Red Sox History: Looking back at the Rusney Castillo signing

Atlanta Braves v Boston Red Sox
Atlanta Braves v Boston Red Sox / Michael Reaves/GettyImages

The Boston Red Sox are still in a win-one/lose-one mode, so let's take a few moments to check out foreign baseball. Today, it's the Mexican League (ML).

There are familiar names, with 41-year-old Robinson Canó trashing ML pitching to the tune of a .432 batting average. Yasiel Puig has found a home, as has Greg Bird and old friend Sam Travis. A few years back, Travis was what Bobby Dalbec is today, and Travis is batting .358 against ML pitching. That should give one a slight nod that this is a hitters league.

But where is Rusney Castillo? Last season, Castillo turned in 13 games for Guadalajara, hitting .279. The Mendoza Line in the ML should be .300. Is it finally over for a well-noted free-agent bust? One of the most noted of the flurry of Cuban deflector players?

Travel writer Rick Steves has competition with Castillo, at least in Cuba. Castillo has circled the baseball globe and the ML may close it out for his career at the age of 36. Castillo even played a bit for the Long Island Ducks in Indy League ball.

Castillo had a seven-year and $75.5 million contract tossed at him and there were high hopes among Red Sox Nation that he'd be a solid player for the duration of that contract. He was, but it was for the Pawtucket Red Sox.

Rusney Castillo never became the star the Red Sox hoped he would be

Were the Red Sox guilty of a bad signing based on losing out on Jose Abreu? That certainly had a world of traction, and apparently, Boston sought out the next best option, Castillo. Was it a reflection of panic over losing Abreu? Likely not, since Castillo had some legitimate baseball bonafide.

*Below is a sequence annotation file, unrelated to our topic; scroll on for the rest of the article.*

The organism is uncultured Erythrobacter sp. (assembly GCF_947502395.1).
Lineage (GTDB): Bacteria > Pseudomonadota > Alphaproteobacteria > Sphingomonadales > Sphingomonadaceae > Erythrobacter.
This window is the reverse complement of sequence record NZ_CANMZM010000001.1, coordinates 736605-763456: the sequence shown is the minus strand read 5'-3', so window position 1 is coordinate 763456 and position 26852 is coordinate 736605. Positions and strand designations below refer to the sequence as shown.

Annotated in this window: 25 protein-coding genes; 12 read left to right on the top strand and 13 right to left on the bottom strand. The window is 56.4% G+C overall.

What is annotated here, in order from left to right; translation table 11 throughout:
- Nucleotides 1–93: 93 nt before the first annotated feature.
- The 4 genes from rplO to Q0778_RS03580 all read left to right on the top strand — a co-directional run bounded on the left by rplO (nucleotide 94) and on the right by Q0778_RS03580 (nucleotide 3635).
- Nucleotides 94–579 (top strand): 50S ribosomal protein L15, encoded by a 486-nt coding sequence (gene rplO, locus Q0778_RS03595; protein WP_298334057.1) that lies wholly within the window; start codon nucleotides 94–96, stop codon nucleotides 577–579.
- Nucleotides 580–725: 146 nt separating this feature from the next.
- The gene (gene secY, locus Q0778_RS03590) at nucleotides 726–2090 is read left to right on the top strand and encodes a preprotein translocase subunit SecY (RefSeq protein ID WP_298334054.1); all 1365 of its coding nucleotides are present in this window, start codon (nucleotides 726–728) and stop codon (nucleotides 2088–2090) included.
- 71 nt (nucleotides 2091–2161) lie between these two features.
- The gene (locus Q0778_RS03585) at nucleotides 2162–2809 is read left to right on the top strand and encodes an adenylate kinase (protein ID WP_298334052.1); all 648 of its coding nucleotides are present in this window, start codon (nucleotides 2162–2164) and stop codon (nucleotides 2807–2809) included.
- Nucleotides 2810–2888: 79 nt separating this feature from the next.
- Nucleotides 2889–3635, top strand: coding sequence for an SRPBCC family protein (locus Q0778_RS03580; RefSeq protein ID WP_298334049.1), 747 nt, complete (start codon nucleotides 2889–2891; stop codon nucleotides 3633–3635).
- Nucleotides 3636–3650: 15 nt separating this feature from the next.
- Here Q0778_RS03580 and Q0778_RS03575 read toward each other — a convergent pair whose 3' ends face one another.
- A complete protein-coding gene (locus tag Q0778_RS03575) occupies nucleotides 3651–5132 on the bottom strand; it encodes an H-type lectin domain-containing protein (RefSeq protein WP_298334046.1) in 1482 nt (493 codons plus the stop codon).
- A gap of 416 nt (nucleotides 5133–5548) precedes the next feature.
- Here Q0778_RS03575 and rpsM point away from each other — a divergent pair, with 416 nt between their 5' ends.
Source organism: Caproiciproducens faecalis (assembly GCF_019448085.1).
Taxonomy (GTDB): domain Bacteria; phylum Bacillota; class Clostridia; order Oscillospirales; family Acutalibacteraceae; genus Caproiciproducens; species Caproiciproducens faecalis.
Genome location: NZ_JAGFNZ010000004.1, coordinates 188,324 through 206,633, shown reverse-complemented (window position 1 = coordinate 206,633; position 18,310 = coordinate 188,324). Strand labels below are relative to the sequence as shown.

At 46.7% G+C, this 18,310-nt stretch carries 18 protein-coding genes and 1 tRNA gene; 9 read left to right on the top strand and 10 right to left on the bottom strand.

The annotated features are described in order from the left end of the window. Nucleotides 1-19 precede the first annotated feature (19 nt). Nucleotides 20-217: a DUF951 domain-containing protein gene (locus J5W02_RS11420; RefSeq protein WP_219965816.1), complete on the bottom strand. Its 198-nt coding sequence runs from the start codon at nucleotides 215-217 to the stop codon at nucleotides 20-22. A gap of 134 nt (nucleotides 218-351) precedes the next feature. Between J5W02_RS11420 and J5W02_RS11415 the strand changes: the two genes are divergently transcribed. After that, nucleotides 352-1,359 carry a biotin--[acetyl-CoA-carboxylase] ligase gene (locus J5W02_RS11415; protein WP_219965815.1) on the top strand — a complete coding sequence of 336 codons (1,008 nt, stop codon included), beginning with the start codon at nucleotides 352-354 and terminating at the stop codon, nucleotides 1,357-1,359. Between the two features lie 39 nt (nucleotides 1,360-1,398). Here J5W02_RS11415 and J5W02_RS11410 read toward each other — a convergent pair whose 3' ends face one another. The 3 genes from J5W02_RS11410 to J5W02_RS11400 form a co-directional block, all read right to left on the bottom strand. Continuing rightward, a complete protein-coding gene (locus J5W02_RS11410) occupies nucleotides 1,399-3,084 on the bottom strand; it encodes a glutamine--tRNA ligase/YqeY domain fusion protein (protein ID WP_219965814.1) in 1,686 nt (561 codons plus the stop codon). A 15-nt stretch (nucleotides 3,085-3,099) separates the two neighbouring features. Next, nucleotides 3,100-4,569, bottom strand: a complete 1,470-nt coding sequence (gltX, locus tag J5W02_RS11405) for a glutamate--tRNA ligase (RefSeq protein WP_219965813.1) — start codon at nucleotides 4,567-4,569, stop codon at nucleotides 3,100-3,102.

Castillo was a great talent and a legitimate five-tool player whose tools translated to AAA, not MLB. Castillo never got out of the sand pit with Boston, hitting .262 in 99 games over three seasons. He was eventually outrighted and stuck with the PawSox as no MLB team was willing to take on his contract. Baseball Reference called Castillo one of the most lucrative busts in Cuban Deflector history.

By all reports, Castillo was a solid baseball citizen, diligent about his profession, fan-cooperative, respectful of staff, and a solid teammate. But the talent shown in Cuba and international competition never translated to Boston or anywhere else.

Neither Travis nor Dalbec had the $75.5M contract, but they have provided the same level of frustration for themselves, fans, and management that hindered Castillo. Buyer beware with high-profile prospects and international signings.

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